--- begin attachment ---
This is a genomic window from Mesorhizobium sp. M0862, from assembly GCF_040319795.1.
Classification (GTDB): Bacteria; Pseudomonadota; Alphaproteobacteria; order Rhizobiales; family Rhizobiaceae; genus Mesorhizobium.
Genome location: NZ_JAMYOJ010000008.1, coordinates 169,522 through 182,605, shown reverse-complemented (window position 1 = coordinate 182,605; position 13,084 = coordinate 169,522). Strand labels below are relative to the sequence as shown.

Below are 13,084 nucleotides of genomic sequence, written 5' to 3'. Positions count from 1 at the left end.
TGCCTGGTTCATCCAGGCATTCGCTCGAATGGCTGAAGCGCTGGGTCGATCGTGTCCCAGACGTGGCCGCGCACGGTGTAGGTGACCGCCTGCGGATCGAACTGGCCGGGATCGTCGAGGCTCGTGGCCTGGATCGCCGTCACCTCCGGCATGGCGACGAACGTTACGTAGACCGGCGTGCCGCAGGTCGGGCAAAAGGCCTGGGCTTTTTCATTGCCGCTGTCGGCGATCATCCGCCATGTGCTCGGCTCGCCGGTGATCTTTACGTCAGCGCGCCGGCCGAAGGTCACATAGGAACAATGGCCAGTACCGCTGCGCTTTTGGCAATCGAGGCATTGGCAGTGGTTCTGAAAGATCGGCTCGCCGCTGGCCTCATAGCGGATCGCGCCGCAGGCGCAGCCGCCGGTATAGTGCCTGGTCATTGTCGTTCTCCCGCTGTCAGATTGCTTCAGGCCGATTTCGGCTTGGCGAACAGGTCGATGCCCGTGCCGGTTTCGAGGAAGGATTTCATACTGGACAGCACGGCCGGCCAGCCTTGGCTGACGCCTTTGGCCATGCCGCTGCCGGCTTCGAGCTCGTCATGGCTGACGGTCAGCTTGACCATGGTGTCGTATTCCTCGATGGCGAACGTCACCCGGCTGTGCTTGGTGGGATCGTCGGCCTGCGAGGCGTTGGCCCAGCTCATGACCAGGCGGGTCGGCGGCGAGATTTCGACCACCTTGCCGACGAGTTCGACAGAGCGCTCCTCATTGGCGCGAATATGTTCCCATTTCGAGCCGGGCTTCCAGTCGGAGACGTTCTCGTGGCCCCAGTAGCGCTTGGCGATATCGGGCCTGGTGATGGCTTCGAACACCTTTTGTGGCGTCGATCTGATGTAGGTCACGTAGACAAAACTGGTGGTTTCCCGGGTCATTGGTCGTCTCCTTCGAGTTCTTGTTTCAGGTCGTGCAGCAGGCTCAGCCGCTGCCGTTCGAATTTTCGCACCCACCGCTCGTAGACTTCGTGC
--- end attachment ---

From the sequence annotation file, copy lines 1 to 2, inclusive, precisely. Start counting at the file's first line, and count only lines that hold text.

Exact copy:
This is a genomic window from Mesorhizobium sp. M0862, from assembly GCF_040319795.1.
Classification (GTDB): Bacteria; Pseudomonadota; Alphaproteobacteria; order Rhizobiales; family Rhizobiaceae; genus Mesorhizobium.